Development Environments - RapidsAI, cuML, Docker

I’ve been asked a few times in RocketChat to go over how to leverage RapidsAI and Docker for both local or Compute development.

The best place to start is with Docker.
From Docker themselves:

Docker takes away repetitive, mundane configuration tasks and is used throughout the development lifecycle for fast, easy and portable application development - desktop and cloud. Docker’s comprehensive end to end platform includes UIs, CLIs, APIs and security that are engineered to work together across the entire application delivery lifecycle.

What is RapidsAI?

The tl;dr is that RapidsAI is a pre-built set of GPU ready docker containers and libraries (including everyone’s favorite XGBoost).
You can run the Rapids environment locally via conda as well, but when in rome…

What cool stuff do I get?
There are a bunch of cool GPU accelerated packages that come ready to rip, the one that first got me interested was Welcome to cuML’s documentation! — cuml 0.18.0 documentation
cuML is insanely fast for most of the big computation that I’ve come across.
It does take some casting between numpy, pandas, cudf, and cupy but we are using Python, so casting is part of life right?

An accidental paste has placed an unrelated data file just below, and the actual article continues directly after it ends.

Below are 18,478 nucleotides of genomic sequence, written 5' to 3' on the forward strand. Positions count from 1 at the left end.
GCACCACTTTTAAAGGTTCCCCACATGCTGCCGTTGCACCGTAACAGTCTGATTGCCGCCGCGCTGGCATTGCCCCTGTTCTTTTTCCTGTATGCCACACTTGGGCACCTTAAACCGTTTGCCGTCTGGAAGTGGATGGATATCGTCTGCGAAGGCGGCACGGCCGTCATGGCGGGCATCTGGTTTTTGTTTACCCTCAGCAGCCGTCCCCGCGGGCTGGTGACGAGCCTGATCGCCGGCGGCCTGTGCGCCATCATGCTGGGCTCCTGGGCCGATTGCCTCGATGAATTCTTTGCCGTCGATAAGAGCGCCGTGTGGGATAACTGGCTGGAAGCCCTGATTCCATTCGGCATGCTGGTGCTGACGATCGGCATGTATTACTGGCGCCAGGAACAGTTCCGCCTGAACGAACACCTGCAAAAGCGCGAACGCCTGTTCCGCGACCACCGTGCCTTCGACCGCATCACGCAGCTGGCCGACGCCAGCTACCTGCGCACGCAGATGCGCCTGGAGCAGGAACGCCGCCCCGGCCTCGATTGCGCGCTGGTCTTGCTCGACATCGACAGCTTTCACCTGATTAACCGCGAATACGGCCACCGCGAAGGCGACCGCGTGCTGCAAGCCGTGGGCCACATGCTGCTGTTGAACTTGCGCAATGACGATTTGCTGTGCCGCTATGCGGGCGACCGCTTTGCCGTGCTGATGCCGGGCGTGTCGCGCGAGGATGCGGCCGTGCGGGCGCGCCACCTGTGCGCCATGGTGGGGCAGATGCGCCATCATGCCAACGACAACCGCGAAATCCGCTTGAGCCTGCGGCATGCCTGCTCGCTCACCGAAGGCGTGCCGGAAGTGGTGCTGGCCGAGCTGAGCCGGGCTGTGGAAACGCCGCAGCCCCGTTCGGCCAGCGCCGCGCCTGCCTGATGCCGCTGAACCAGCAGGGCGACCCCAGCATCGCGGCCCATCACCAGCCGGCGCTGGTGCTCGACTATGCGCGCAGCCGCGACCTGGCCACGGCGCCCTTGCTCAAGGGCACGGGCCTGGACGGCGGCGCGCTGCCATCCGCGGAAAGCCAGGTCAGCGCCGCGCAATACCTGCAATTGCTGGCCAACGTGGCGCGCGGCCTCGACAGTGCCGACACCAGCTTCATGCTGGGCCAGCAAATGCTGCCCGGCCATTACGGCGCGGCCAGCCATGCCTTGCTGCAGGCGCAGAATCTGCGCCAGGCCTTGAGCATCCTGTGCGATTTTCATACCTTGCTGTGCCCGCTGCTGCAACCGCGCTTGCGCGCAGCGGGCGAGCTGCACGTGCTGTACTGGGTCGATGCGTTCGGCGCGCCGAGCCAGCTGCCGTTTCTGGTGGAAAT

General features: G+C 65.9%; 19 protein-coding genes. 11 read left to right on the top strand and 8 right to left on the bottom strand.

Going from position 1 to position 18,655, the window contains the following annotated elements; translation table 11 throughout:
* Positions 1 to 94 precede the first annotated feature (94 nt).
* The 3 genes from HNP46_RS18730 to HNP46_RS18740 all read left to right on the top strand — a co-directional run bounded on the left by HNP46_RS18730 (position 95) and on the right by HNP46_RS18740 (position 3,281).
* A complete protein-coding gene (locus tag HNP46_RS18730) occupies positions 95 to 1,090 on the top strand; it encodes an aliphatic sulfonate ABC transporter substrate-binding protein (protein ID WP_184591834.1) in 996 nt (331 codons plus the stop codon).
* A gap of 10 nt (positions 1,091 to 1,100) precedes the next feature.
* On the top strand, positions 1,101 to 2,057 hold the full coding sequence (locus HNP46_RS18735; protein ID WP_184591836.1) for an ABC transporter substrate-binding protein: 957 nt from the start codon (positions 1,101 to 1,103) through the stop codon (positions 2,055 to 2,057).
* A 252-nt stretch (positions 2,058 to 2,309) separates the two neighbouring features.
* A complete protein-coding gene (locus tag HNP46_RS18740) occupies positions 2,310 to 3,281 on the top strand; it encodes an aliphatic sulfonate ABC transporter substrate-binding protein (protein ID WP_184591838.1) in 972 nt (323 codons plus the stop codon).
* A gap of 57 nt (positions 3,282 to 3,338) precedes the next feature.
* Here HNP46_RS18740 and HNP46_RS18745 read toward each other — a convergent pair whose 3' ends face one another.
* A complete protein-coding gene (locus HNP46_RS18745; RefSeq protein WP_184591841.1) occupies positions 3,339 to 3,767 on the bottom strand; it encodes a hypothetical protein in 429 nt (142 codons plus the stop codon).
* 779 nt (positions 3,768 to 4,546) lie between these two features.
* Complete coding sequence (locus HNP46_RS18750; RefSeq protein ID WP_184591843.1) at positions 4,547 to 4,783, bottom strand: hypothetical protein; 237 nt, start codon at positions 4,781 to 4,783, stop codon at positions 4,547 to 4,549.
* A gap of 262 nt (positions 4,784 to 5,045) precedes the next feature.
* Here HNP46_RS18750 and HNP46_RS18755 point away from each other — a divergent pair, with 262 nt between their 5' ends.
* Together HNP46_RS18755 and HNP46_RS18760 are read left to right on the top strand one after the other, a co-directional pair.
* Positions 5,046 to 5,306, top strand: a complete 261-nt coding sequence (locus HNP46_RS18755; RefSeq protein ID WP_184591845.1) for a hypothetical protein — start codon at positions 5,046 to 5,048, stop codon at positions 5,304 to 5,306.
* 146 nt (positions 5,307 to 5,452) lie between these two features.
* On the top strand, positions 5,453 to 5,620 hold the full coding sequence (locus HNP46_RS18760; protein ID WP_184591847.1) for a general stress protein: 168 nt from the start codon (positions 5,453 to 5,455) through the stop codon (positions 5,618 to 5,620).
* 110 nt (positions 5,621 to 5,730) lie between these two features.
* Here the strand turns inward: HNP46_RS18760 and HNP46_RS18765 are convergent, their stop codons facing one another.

This is a really good overview of all the GPU accelerated features that cuML opens up.
Something else that is super snazzy is the pre-configured Dask Scheduler, even for my single GPU setup I can run a lot of stuff in parallel.

So what if I want to try it out and feel the speed for myself?
Read below:


  • Linux
  • NVidia GPU

First install Docker

Then install the NVidia GPU CUDA Drivers
go through:

  • Pre-Installation
  • Package Manager Installation
  • Driver Installation

Next download and run the basic RapidsAI Docker Container

docker pull rapidsai/rapidsai:0.18-cuda11.0-runtime-ubuntu20.04-py3.8
docker run --gpus all --rm -it -p 8888:8888 -p 8787:8787 -p 8786:8786 \
  • make sure to select the right CUDA version, OS version
  • I use python 3.8 here for the walrus operator := :slight_smile:

Once the container boots, it will display a URL to open for the Jupyter labs instance

If you like the environment and want to make it a bit more reusable, here are a few steps to consider:

  1. Make a shell script that runs the docker command
  2. Get rid of the --rm
  3. Add some volumes for your personal files/notebooks
  4. Persist the Jupyter settings
  5. More?

This is an older example of my script which shows off a bunch of the optional flags:

sudo docker run \
  --gpus all \
  -it \
  -p 8888:8888 \
  -p 8787:8787 \
  -p 8786:8786 \
  -e EXTRA_APT_PACKAGES="build-essential" \
  -e EXTRA_PIP_PACKAGES="numerapi numpy" \
  -e EXTRA_CONDA_PACKAGES="joblib scikit-learn torch" \
  -v $(pwd):/rapids/workspace \

Happy to talk more about local / cloud development environments with people. I’ve been working with AWS for many years professionally, and love helping myself/others optimize their workflows through tooling :slight_smile:

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